Power Drunk Emefiele Further Restricts Nigerians’ Rights with New Cash Withdrawl Limits

Lazy eyes listen


The Central Bank of Nigeria (CBN) yesterday introduced new cash withdrawal limits for banks and other financial institutions, ostensibly to combat vote buying as the 2023 general elections approach and to control the amount of cash in circulation.

The new policy followed its recent currency redesign project, during which it expressed concern about the large amount of cash outside the banking system.

The central bank has limited the maximum cash withdrawal over the counter (OTC) by individuals and corporate organizations per week to N100,000 and N500,000, respectively, under the new regime.

This comes as President Muhammadu Buhari asked the Senate yesterday to confirm the second and final terms of two serving deputy governors, Mr. Edward Adamu and Mrs. Aisha Ndanusa Ahmad.

The CBN letter dated December 6, 2022, addressed to all Deposit Money Banks and Other Financial Institutions, Payment Service Banks (PSBs), Primary Mortgage Banks (PMBs), and Microfinance Banks, contained the directive on the new cash withdrawal limits (MFBs).

Mr. Haruna Mustafa, Director of the CBN’s Banking Supervision Department, signed the letter.

However, the CBN stated that withdrawals above the thresholds would be subject to processing fees of 5% and 10%, respectively, for individuals and corporate entities in the future.

Furthermore, third-party cheques worth more than N50,000 will not be eligible for OTC payment, while the existing limit of N10 million on clearing cheques remains.

The new withdrawal regime also set the maximum cash withdrawal per week via Automated Teller Machine (ATM) at N100,000, with a daily limit of N20,000.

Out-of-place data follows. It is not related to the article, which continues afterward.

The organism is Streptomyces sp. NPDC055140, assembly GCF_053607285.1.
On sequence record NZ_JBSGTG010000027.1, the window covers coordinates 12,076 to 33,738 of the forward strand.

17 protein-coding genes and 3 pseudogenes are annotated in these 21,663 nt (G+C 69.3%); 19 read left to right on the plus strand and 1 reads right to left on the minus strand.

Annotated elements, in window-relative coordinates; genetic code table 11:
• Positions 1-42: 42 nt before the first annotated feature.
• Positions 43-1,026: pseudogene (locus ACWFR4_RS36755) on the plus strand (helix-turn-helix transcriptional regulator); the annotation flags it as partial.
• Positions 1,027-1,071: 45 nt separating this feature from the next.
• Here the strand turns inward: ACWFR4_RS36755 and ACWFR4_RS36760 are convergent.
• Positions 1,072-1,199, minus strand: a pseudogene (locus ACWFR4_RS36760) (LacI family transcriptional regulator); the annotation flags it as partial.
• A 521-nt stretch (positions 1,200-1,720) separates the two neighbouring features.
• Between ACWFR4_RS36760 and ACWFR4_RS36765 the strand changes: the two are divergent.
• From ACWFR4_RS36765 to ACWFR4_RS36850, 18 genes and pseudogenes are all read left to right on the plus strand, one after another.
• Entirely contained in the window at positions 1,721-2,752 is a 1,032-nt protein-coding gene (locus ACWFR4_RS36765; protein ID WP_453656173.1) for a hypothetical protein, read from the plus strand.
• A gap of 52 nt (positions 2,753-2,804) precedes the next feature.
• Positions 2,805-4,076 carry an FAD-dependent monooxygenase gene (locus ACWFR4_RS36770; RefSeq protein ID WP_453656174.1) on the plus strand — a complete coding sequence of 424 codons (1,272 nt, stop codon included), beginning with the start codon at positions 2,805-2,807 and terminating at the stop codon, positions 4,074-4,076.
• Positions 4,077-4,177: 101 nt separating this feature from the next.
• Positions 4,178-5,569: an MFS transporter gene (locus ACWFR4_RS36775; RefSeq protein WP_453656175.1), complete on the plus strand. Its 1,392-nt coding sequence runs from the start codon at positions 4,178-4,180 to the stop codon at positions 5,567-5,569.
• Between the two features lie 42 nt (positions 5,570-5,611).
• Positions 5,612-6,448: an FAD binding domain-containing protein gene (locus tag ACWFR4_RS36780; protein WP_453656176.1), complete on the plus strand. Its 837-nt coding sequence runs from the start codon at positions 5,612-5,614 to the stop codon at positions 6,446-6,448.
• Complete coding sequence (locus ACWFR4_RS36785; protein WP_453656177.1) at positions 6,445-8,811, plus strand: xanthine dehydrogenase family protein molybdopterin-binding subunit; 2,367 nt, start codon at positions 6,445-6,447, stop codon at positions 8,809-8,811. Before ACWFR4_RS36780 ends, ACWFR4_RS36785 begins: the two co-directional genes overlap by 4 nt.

Furthermore, only N200 and lower denominations shall be loaded into ATMs, with the maximum amount that can be withdrawn via Point of Sale (POS) terminal being limited to N20,000 per day.

However, the central bank stated that in compelling circumstances, not more than once per month, where cash withdrawals above the prescribed limits were required for legitimate purposes, such withdrawals shall not exceed N5 million and N10 million for individuals and corporate organizations, respectively, and shall be subject to the referenced processing fees.

The apex bank stressed that this would be in addition to increased due diligence and additional information requirements.

The CBN also stated that monthly reruns on cash withdrawal transactions exceeding the specified limits should be submitted to the Banking Supervision Department, and that compliance with existing anti-money laundering/counter-terrorism financing regulations relating to KYC, ongoing customer due diligence, and suspicious transaction reporting, among other things, is required in all circumstances.

The bank also encouraged customers to conduct their banking transactions through alternative channels such as internet banking, mobile banking apps, USSD, cards/POS, and eNaira, among others.

The CBN warned banks and other financial institutions that assisting and abetting the new policy’s circumvention would result in severe penalties.

On October 26, the Governor of the Central Bank of Nigeria, Mr. Godwin Emefiele, announced plans to redesign the naira in denominations of N200, N500, and N1,000.

Emefiele, who noted that the change was a result of President Muhammadu Buhari’s approval, stated that circulation of the new banknotes would begin on December 15, 2022.

He added that the move was also intended to address the increasing ease and risk of currency counterfeiting, as evidenced by several security reports, as well as the increased risk to financial stability and the worsening shortage of clean and fit currency, with the attendant negative perception of the central bank.